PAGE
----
REID E. CHOATE & ASSOCIATES, LLC has answers to "Frequently Asked Questions"

REID E. CHOATE & ASSOCIATES, LLC is always more than happy to address any concerns you might have about appraisals in Hawaii County. Don't hesitate to contact us today.

What is an appraisal?
Describe what an appraiser does
What would cause me to request a real estate appraisal?
Is an appraisal the same as a home inspection?
What is the difference between an appraisal and a comparative market analysis (CMA)?
What are the contents of an appraisal report?
Once the assignment has been completed, how can I have confidence that the value conclusion is accurate?
How hard is it to become certified?
Who do appraisers work for?
Where does REID E. CHOATE & ASSOCIATES, LLC get the data used to estimate values in Hawaii County or other areas?
How can a licensed appraiser help me?
What exactly is PMI and how can I get rid of it?
Should I do anything in advance of the appraisal appointment
What does "Market Value" mean?
Who has rights to the appraisal report?
How can I get the most ROI out of home improvements?



What is an appraisal?   (Return to top)

The process of producing an appraisal report consists of an investigation which leads to an opinion of value. There are three "common approaches to value" which assists the appraiser arrive at this opinion or estimate. One of the methods in use is the Cost Approach, which is what it would cost to replace the improvements to the home, minus depreciation and physical dilapidation, plus the land value. The Sales Comparison Approach deals with searching for comparable properties in the vicinity and discovering the value based on comparing those houses to the home being investigated. Usually, the Sales Comparison Approach is the most definite indicator of market value of a residential property. The third approach is the Income Approach, which is the most important method in appraising income producing properties - it deals with estimating what an investor would pay based on the income generated by the property.

Describe what an appraiser does   (Return to top)

An appraiser offers a professional, unbiased determination of market value, often in the context of a real estate exchange. Appraisers present their expert investigation in appraisal reports.


What would cause me to request a real estate appraisal?   (Return to top)

There are a lot of reasons to purchase an appraisal with the most common reason being real estate and mortgage transactions. A few other reasons for ordering an appraisal include:
  • To get a loan.
  • To lower your tax burden.
  • To build a case for a homeowner's equity and remove PMI.
  • To contest inflated property taxes.
  • If you need to settle an estate.
  • To give you an edge when purchasing a home.
  • To find an honest price when listing your home.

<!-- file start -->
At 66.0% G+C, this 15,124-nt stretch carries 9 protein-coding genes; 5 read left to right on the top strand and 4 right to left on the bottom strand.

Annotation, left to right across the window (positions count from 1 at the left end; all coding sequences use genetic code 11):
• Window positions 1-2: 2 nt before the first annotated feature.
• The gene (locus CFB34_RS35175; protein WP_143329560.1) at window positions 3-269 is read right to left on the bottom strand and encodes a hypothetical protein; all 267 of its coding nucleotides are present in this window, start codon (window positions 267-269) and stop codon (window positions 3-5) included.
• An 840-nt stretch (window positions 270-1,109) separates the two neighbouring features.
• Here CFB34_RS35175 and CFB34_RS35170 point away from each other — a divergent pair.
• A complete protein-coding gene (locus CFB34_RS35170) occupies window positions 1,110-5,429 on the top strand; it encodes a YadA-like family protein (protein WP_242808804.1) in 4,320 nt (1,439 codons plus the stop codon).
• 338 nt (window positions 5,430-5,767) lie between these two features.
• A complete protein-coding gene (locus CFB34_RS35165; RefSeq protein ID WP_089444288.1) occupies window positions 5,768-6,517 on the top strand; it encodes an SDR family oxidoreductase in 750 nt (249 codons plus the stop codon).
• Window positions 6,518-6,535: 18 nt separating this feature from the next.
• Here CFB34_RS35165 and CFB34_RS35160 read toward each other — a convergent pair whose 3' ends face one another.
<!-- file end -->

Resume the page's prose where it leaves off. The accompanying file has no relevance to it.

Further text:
• To ensure parties are provided just compensation in eminient domain cases.
  • Government agencies such as the IRS need an appraisal on every property.
  • If you ever find yourself in a lawsuit.
Click here for a more extensive explanation of the process involved in getting an appraisal.


Is an appraisal the same as a home inspection?   (Return to top)

The appraiser is not a home inspector nor does he/she do a comprehensive home inspection. A third-party home inspector will inspect the structure of the house, from the roof to the bottom. The archetypal home inspector's report will include an evaluation of the condition of the house's heating systems, central air conditioning system (temperature permitting), interior plumbing and electrical systems, the roof, attic, and visible insulation, walls, ceilings, floors, windows and doors, the foundation, basement, and visible structure.

What is the difference between an appraisal and a comparative market analysis (CMA)?   (Return to top)

To be honest, they have nothing in common. The CMA uses market trends to generate most of their business. The appraisal depends on similar definite comparable sales. The appraisal report will also contain neighborhood and construction values. A CMA delivers a "ball park figure." Delivering a defensible and careful analysis, an appraisal will give a clear opinion of value.

Who's creating the report is frankly the biggest difference between a CMA and an appraisal. Real estate agents, who may not have a true grasp of valuation methods or the entire market, write CMA's. The appraisal is produce by a licensed, certified professional who makes a living out of valuing properties. Likewise, the agent has something at stake since they get a commission based on the property's selling price whereas the appraiser is bound by a code of ethics to accept a flat fee for work they perform, regardless of their value conclusion.